## attr(,"control.change")
## [1] 0 0
## attr(,"weights")
##   4  13 
## 0.5 0.5 
## 
## $`7.1991`
## [1]  3  4 12 13
## attr(,"treatment.change")
## [1] 1
## attr(,"control.change")
## [1] 0 0 0 0
## attr(,"weights")
##    3    4   12   13 
## 0.25 0.25 0.25 0.25 
## 
## $`12.1992`
## [1]  3 13
## attr(,"treatment.change")
## [1] 1
## attr(,"control.change")
## [1] 0 0
## attr(,"weights")
##   3  13 
## 0.5 0.5 
## 
## $`13.2003`
## [1]  3 12
## attr(,"treatment.change")
## [1] 1
## attr(,"control.change")
## [1] 0 0
## attr(,"weights")
##   3  12 
## 0.5 0.5 
## 
## $`7.1998`
## numeric(0)
## attr(,"treatment.change")
## [1] 1
## 
## attr(,"lag")
## [1] 4
## attr(,"t.var")
## [1] "year"
## attr(,"id.var")
## [1] "wbcode2"
## attr(,"treatment.var")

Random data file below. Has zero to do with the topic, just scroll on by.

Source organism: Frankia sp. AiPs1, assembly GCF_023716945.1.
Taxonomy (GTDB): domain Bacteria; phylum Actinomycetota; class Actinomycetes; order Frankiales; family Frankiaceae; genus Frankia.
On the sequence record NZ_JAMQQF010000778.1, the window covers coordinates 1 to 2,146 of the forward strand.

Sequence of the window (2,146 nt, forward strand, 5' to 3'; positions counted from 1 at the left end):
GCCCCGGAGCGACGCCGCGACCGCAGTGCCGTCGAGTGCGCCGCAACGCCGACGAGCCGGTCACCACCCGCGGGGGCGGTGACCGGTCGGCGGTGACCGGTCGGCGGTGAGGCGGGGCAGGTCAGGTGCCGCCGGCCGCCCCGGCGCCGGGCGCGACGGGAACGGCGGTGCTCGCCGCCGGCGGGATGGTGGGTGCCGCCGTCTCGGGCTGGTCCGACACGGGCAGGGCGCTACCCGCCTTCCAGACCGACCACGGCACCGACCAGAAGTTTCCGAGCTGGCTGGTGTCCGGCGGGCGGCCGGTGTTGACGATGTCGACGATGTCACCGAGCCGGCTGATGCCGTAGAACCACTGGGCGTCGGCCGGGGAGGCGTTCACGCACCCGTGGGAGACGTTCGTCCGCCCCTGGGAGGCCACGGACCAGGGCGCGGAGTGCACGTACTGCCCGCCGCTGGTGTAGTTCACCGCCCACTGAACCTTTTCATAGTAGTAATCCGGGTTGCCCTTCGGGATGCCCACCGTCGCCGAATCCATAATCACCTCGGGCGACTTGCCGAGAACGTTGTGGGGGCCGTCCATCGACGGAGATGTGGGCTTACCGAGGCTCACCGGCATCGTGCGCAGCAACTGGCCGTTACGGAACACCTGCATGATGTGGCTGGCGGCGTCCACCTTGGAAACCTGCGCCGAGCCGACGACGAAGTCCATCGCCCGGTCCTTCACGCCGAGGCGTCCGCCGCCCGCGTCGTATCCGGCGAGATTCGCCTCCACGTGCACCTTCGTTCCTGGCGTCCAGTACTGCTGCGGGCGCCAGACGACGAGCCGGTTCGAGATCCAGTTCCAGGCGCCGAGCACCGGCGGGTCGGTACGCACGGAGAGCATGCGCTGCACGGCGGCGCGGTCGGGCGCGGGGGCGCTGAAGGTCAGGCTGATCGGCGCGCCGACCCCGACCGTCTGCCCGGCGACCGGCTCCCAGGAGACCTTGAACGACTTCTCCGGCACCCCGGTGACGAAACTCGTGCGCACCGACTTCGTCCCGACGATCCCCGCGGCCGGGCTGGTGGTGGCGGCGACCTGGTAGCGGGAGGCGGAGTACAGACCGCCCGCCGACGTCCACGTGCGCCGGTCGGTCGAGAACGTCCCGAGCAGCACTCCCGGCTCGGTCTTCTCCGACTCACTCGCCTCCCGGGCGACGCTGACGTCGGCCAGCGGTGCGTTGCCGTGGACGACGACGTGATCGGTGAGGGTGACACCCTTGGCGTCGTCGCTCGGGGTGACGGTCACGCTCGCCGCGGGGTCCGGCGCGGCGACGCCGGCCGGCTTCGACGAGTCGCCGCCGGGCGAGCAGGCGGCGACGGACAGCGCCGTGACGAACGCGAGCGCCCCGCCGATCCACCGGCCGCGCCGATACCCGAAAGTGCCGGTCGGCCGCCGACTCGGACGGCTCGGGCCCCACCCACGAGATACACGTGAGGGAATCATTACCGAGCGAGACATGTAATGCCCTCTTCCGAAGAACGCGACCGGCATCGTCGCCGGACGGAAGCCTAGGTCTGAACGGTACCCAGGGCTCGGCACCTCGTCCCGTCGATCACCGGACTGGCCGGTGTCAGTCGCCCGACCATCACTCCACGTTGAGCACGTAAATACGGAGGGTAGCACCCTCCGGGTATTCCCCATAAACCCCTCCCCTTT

## [1] "dem"
## attr(,"refinement.method")
## [1] "none"
## attr(,"match.missing")
## [1] TRUE

Control unit weights

Note that in the verbose print view above, one can see that each control unit will have an associated weight. These are the weights that are assigned from the refinement process. In this example, no refinement has been applied so each control unit in a matched set will have equal weight. See the Using PanelMatch vignette for more about refinement.

Weights are attributes for each element in the matched.set list. As such, they can also be extracted as follows:

# weights for control units in first matched set
attr(msets[[1]], "weights")
##   3  13 
## 0.5 0.5

Note that this returns a vector of weights. The names of each element in the vector corresponds to the control unit that weight is associated with. Weights are normalized should always sum to 1 within each matched set.

Subsetting matched.set objects.

The '[' and '[[' operators are implemented for matched.set objects and should work intuitively.

Using '[' returns a subsetted matched.set object (list). The additional attributes will be copied and transferred as well with the custom operator. Note how, by default, it prints like the full form of the matched.set. Using '[[' will return the unit ids of the control units in the specified matched set.